For example, if there is a market on “How much will it rain in Chicago in April?” If the Denomination is inches, the range is 0 to 5, and the precision is set to 1, then traders may buy or sell shares at
4. If the precision is set to .1, traders may buy or sell shares at
Unlike YES/NO and Multiple Choice markets, Scalar markets are not winner-take-all. The payout for long and short shares is based on where the price falls within the range relative to the outcome or “strike” chosen. For more info on how payouts are calculated in a Scalar market, see here.
An order book is a list of buy orders (bids) and sell orders (offers) for an asset on a financial exchange, organized by price level. In the case of a prediction market, an order book indexes buy and sell orders for shares in a market outcome. Bids, displayed in green, are the price at which someone is willing to purchase shares in an outcome; and offers, displayed in red, are offers to sell shares in an outcome.
An Augur order book lists three things: the price of all unmatched orders, quantity (how many shares are available to buy or sell at each price point), and user’s open orders.
The order book displays bids on the bottom and offers on the top in red. Orders are listed in ascending order, by price, from bottom to top, The highest buy order is called the “best bid,” as it is the best bid for sellers and the lowest sell order is called the “best offer,” as it is the best deal for buyers.
Any trader may add an order to the book or may fill an existing order. The party that creates an order is sometimes called the “maker,” while the party that fills an order is called a “taker.”
When a bettor places an order, he specifies a limit price and quantity, for example, 5 shares at .49 DAI. The limit price, .49, is the highest price a buyer would be willing to pay for the shares, or the lowest price a seller would be willing to sell the shares for. An order will never be filled above the buyer’s limit price nor below the seller’s limit price.
If the price and quantity in the limit order is available on the order book, the order will be executed immediately. If the order cannot be filled or can only be partially filled, then any remainder that is unfilled will be added as a new order on the order book.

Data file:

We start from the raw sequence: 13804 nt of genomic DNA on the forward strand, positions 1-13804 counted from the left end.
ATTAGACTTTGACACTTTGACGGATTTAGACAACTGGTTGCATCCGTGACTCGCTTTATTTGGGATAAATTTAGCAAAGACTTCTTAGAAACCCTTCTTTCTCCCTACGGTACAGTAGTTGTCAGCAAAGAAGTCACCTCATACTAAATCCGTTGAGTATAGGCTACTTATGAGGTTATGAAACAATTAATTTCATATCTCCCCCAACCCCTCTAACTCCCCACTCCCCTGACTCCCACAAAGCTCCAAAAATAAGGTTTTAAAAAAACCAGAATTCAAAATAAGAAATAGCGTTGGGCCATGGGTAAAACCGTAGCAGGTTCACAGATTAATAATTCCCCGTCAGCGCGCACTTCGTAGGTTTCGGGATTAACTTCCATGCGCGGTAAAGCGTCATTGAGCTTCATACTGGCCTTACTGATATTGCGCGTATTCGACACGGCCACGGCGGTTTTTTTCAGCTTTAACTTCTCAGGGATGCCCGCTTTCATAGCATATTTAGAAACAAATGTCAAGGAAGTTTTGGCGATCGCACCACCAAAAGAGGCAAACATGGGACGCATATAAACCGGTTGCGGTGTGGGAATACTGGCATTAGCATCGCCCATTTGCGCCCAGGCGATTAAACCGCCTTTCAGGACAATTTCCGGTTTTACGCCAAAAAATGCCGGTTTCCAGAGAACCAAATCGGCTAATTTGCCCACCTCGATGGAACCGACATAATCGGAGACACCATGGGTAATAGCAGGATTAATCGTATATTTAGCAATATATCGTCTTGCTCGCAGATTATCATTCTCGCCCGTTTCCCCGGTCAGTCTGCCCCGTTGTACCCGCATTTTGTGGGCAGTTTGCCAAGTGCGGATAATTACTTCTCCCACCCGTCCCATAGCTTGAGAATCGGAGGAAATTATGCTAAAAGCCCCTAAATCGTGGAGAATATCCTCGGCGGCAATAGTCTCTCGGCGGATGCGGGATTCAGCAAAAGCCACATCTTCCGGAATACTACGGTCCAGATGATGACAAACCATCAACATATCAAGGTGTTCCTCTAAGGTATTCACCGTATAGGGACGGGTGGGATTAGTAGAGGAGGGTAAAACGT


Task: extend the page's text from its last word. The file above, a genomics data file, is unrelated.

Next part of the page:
For example, if a bettor places a limit buy order for 5 shares at .49 DAI and the best offer on the order book is 3 shares at .49 DAI. Those 3 shares will be immediately filled, and the remaining 2 will be added as bids to the order book at .49 DAI.
In matching unmatched orders on the book, orders are executed on a price/time priority. The best price order will be matched first. If multiple orders are placed at the best price, the earliest orders are executed first. An order creator may cancel an unfilled order at any time.
Markets on Augur go through three phases: Open, Reporting, and Finalized.
Once a market is created, it enters the Open phase. This is when most trading generally occurs and when the outcome of the event in question is not yet known.
The market enters its next phase, Reporting, at a time specified by the market creator during market creation. Typically, this occurs after the outcome in question is known.
During Reporting, a market undergoes a reporting process to determine its outcome. This process can complete in as soon as a day, though may take longer if users dispute the initial reported outcome. During this phase, trading may still take place, and traders may seek to settle shares on the open market if they do not want to wait for the market to finalize.
Once a market completes reporting and its outcome is determined, it is considered Finalized. At this time, traders may claim payouts for any shares of value. Markets may still be traded at this time, though it is unlikely to occur in practice, as the value of all shares is already known.
In rare cases, a market may also undergo a Forking phase.
A Complete Set is a collection of shares, one each, in all of market's outcomes. A complete set is always worth one DAI and is created when an order's creator and filler pay with currency (DAI) to complete a trade and take a position in a market.
If only one party uses DAI and the other uses shares to make a trade, no new complete sets are created. Rather, existing shares are transferred. If both parties use shares to make the trade, then complete sets are settled (destroyed).